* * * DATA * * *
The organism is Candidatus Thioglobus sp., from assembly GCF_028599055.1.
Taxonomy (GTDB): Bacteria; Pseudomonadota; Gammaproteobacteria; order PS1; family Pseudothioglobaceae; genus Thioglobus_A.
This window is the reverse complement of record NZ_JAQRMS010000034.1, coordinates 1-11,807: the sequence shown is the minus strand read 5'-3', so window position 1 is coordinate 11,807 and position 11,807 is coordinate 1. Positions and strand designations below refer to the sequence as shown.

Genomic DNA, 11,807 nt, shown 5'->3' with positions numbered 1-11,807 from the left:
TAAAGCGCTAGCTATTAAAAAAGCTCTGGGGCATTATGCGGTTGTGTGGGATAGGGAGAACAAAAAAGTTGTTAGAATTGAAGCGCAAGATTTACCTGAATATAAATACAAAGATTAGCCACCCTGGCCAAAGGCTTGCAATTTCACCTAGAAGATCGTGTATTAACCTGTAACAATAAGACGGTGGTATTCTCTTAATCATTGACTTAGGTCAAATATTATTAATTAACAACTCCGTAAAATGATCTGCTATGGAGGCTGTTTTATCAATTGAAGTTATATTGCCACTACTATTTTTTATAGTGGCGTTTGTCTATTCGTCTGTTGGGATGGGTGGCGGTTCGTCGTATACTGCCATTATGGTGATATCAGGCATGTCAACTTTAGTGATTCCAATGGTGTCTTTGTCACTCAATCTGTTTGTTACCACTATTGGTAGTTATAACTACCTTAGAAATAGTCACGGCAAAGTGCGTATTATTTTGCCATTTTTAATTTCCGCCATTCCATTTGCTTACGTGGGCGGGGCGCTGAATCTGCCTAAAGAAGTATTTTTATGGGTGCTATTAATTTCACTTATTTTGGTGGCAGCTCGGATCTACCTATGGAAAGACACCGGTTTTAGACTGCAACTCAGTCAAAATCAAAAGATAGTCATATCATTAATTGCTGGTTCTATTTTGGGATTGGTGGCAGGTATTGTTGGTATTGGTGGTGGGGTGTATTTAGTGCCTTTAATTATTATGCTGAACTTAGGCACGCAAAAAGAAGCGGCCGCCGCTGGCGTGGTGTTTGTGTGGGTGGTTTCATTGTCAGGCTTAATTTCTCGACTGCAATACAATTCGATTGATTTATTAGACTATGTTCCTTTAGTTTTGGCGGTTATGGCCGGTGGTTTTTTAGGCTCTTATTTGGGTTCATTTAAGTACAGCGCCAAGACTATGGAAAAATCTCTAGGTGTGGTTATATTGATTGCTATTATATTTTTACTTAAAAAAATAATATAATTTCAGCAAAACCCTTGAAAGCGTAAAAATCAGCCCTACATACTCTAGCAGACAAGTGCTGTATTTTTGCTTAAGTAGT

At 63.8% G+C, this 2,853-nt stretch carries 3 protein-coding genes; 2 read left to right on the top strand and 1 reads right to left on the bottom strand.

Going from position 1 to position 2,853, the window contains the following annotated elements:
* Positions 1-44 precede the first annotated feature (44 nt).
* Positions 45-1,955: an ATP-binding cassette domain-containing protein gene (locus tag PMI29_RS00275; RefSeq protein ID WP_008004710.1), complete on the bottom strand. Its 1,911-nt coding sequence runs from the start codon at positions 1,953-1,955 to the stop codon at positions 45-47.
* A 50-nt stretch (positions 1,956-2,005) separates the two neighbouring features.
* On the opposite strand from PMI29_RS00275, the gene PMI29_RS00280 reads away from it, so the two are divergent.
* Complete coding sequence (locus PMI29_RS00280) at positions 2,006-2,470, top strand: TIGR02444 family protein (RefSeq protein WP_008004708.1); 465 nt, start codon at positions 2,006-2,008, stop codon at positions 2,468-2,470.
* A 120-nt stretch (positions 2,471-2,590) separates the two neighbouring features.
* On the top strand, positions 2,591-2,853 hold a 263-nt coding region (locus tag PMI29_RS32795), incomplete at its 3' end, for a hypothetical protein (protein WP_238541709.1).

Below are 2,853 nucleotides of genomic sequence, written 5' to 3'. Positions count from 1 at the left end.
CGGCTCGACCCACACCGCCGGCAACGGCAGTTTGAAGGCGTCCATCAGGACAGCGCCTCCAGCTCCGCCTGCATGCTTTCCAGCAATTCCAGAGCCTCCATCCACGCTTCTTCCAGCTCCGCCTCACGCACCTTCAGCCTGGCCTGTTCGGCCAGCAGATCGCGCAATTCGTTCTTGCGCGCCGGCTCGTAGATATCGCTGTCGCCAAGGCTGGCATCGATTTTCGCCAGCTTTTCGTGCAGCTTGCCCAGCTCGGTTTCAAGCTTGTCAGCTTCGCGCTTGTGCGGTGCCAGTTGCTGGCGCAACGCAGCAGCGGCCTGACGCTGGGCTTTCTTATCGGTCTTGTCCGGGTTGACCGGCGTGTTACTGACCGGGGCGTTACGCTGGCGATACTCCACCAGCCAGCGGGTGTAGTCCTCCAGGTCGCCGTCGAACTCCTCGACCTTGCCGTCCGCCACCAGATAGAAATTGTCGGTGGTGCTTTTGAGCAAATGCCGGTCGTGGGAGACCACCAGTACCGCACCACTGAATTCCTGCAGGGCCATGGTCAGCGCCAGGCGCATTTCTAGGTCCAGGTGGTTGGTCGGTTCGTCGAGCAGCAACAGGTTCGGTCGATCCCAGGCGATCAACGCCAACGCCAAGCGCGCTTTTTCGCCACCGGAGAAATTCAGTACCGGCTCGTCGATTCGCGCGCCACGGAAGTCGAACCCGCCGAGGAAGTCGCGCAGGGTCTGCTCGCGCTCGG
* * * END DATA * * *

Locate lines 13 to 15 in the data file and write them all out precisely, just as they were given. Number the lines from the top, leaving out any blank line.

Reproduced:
* A 120-nt stretch (positions 2,471-2,590) separates the two neighbouring features.
* On the top strand, positions 2,591-2,853 hold a 263-nt coding region (locus tag PMI29_RS32795), incomplete at its 3' end, for a hypothetical protein (protein WP_238541709.1).

Below are 2,853 nucleotides of genomic sequence, written 5' to 3'. Positions count from 1 at the left end.